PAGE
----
However, Baltimore's relentless pursuit of outputs left me wondering if it was the right question to begin with. Shouldn't the real question be "Why are we getting so many complaints about potholes? Why are we having to fill so many potholes? Shouldn't the number of potholes requiring filling be going down over time?" Ultimately, the more strategic questions needing to be addressed are: "What are the conditions of our roads? Is our overlay strategy effective and sufficient? How do residents perceive the quality of the roads?"
Until there is a stronger conceptual and management connection between the outputs we produce and their intended outcomes, a performance management system in place to measure both, as well as a strategic perspective on how to best make improvements (and I might add that filling potholes is not that strategy) we will be left providing accurate and timely answers to the wrong questions.
Performance Management Director
King County Executive's Office
Posted December 21, 2007
Focusing on Core Measures
Over the past 12 years, the Dallas County Tax Office has implemented performance-incentive programs in two different departments that have produced very successful results: highest productivity per staff person in the state; significantly increased customer compliments/reduced complaints; reduction of total staff; significant improvement in response times (reduced customer wait time in lines, faster telephone response time, faster response to mailed requests); overall improved productivity per staffperson of 12 percent; two state-level recognitions and one national recognition for quality management; in 2007 the only government agency in the state of Texas to be recognized by the Texas Baldrige Award (congrats to Coral Springs, Florida, for being the first government agency ever to earn a national Baldrige Award).
In short, our program has been very successful. I believe that it has been successful because 12 years ago, we created, fine-tuned and tweaked it based on three core principles: (1) we would focus on only three or four core measures (based on the Southwest Airlines model in which they have one core measure, profit per seat, and all other measures, analyses and decisions in the entire organization can ripple out from that one core source that serves as an indicator of the health of absolutely every other aspect of the organization); (2) we would make sure that the three or four measures were easy to gather and monitor (to this day department managers can create their monthly performance report in an hour and a half per month); and (3) we created a performance reward program, not a performance punishment program (solving Dr. Behn's observed dilemma of brutal vs. bland).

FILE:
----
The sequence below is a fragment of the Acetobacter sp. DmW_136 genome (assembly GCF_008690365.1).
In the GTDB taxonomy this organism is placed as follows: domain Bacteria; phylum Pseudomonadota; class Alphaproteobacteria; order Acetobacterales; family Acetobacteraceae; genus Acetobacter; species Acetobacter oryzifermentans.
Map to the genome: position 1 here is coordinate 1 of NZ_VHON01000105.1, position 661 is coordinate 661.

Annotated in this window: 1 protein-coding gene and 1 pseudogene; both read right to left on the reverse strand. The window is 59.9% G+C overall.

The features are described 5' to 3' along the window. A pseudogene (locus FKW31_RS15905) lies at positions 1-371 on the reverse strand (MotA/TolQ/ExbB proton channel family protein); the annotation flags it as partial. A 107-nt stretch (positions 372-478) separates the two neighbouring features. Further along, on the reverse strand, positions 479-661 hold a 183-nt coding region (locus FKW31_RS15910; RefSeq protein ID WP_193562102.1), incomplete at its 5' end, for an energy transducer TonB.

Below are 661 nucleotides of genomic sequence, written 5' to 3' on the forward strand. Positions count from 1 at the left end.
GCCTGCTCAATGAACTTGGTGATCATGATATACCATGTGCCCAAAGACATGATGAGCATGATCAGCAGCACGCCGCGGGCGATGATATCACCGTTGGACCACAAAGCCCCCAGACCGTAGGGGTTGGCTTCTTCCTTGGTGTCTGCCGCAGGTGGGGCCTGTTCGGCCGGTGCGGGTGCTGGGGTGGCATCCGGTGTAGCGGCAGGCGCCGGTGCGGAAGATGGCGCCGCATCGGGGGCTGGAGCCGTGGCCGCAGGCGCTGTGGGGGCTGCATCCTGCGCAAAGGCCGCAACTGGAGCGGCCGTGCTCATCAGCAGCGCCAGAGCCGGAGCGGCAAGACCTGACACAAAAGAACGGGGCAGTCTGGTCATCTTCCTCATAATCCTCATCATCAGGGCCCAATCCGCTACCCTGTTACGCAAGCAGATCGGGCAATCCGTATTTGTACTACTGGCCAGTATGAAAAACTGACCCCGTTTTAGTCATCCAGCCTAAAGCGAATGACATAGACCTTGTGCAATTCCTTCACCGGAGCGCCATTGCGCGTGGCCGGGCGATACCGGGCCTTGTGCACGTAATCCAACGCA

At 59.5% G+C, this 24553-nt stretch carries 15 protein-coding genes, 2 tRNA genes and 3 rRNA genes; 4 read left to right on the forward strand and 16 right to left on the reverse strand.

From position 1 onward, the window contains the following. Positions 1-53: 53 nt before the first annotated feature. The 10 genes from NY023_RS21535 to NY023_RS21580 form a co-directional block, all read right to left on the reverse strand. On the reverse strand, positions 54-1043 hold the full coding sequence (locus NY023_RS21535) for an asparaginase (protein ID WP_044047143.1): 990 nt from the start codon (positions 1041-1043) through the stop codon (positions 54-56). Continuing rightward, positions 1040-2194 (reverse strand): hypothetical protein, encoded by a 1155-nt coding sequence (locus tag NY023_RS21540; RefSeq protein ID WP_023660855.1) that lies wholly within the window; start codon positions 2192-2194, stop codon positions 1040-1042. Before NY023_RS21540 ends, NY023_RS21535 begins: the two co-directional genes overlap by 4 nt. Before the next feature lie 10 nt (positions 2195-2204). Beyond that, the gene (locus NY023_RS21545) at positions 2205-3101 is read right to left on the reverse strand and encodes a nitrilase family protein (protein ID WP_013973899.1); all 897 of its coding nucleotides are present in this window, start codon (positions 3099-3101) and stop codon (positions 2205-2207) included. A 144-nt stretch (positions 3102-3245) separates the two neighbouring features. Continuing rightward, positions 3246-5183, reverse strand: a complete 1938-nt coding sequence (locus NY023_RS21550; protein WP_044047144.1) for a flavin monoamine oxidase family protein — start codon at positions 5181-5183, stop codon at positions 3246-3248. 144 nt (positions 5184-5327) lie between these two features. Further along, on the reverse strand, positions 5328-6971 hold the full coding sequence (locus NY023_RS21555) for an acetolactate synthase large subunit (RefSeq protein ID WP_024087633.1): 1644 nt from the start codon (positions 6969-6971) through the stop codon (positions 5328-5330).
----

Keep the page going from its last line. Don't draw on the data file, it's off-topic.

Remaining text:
From the beginning, the program was designed by the staff and managers as a tool to create challenging, but obtainable, performance standards, then provide monthly bonus pay to each employee who exceeded the performance standards during that month. This creates buy-in and excitement.
I have presented these concepts at several national conferences in recent years (most recently just two weeks ago in Las Vegas) and always receive extreme interest from other agencies. I have been a student of the performance measurement movement since it began, I suppose, in Sunnyvale 25 years ago, moved to Indianapolis with Mayor Goldsmith, then has grown somewhat since then. It amazes me that we are now 25 years into this movement and it has not progressed any more than it has. Of course, the two core obstructions have been the fact that too often measures have been presented as a "gotcha" punishment and government's fear of accountability. That is why I have believed that the key to greater success is to present measures in a positive light, as a way for the department head to report successes at improving the agency, and a way for the staff to be recognized for their personal efforts and contributions to the organization.
Such an approach has certainly created significant improvements in my organization. There is absolutely no reason that measures cannot begin being presented as an opportunity and that a quality group of "core" measures cannot be developed (for fire departments, street departments, etc.) for use and adaptation by government agencies. These should be the two missions of the performance-measurement movement for the next 10 years.
David Childs, Ph.D.
Dallas County Tax Assessor
Posted December 21, 2007